Top Snapshots of Life: A Close-up of COVID-19 in Lung Cells. My blog posts come in several categories. One that you may have noticed is “Snapshots of Life,” which provides a showcase for cool images that appear in scientific journals and often dominate Science as Art contests. My blog has published dozens of these eye-catching images, representing a broad spectrum of the biomedical sciences. But the blog People’s Choice goes to a very recent addition that reveals exactly what happens to cells in the human airway when they are infected with the coronavirus responsible for COVID-19. This vivid image, published in the New England Journal of Medicine, comes from the lab of pediatric pulmonologist Camille Ehre, University of North Carolina at Chapel Hill. This image squeezed in just ahead of another highly popular post from Steve Ramirez, Boston University, in 2019 that showed “What a Memory Looks Like.”

As we look ahead to 2021, I want to thank each of my blog’s readers for your views and comments over the last eight years. I love to hear from you, so keep on clicking! I’m confident that 2021 will generate a lot more amazing and bloggable science, including even more progress toward ending the COVID-19 pandemic that made our past year so very challenging.


Panel Finds Exercise May Lower Cancer Risk, Improve Outcomes

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Mature woman doing moderate exercise
Credit: gettyimages/vgajic

Exercise can work wonders for your health, including strengthening muscles and bones, and boosting metabolism, mood, and memory skills. Now comes word that staying active may also help to lower your odds of developing cancer.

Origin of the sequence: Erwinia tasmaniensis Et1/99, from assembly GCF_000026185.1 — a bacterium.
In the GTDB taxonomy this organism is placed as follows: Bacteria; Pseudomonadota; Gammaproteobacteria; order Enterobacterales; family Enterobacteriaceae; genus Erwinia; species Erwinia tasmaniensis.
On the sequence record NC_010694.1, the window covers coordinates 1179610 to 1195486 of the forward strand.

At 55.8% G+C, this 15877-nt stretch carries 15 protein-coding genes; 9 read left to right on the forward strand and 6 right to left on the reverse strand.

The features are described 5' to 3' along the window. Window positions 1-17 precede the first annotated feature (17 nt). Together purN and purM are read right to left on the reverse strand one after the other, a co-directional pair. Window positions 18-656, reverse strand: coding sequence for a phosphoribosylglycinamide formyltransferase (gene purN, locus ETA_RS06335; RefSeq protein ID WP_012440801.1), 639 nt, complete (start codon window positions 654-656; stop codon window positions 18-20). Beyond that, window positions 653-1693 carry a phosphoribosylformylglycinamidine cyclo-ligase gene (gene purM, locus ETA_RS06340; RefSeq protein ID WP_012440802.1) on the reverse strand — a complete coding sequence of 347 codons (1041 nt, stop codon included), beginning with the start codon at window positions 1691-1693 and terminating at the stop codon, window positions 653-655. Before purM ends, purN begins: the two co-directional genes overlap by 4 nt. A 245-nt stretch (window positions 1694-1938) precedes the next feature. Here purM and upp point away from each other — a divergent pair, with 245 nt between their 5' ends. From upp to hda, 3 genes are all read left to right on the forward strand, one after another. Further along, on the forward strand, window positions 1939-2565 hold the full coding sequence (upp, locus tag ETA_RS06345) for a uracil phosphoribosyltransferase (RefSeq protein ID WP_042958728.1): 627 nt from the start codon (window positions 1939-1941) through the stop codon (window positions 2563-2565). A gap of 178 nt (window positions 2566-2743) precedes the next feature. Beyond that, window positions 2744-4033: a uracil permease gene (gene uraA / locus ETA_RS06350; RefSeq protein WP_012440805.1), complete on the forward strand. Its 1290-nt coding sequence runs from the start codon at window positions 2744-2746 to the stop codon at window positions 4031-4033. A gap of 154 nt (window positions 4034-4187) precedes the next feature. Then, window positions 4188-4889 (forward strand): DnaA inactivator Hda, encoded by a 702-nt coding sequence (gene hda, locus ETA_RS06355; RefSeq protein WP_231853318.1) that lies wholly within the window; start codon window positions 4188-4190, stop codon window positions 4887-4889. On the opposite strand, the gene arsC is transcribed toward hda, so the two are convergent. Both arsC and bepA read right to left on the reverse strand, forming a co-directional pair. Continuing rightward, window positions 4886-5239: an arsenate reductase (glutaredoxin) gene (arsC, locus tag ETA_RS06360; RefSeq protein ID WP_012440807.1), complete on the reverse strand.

After reviewing the scientific evidence, a panel of experts recently concluded that physical activity is associated with reduced risks for seven common types of cancer: colon, breast, kidney, endometrial, bladder, stomach, and esophageal adenocarcinoma. What’s more, the experts found that exercise—both before and after a cancer diagnosis—was linked to improved survival among people with breast, colorectal, or prostate cancers.

About a decade ago, the American College of Sports Medicine (ACSM) convened its first panel of experts to review the evidence on the role of exercise in cancer. At the time, there was limited evidence to suggest a connection between exercise and a reduced risk for breast, colon, and perhaps a few other cancer types. There also were some hints that exercise might help to improve survival among people with a diagnosis of cancer.

Today, the evidence linking exercise and cancer has grown considerably. That’s why the ACSM last year convened a group of 40 experts to perform a comprehensive review of the research literature and summarize the level of the evidence. The team, including Charles Matthews and Frank Perna with the NIH’s National Cancer Institute, reported its findings and associated guidelines and recommendations in three papers just published in Medicine & Science in Sports & Exercise and CA: A Cancer Journal for Clinicians [1,2,3].

Here are some additional highlights from the papers:

Ÿ There’s moderate evidence to support an association between exercise and reduced risk for some other cancer types, including cancers of the lung and liver.

Ÿ While the optimal amount of exercise needed to reduce cancer risk is still unclear, being physically active is clearly one of the most important steps in general that people of all ages and abilities can take.

Ÿ Is sitting the new smoking? Reducing the amount of time spent sitting also may help to lower the risk of some cancers, including endometrial, colon, and lung cancers. However, there’s not enough evidence to draw clear conclusions yet.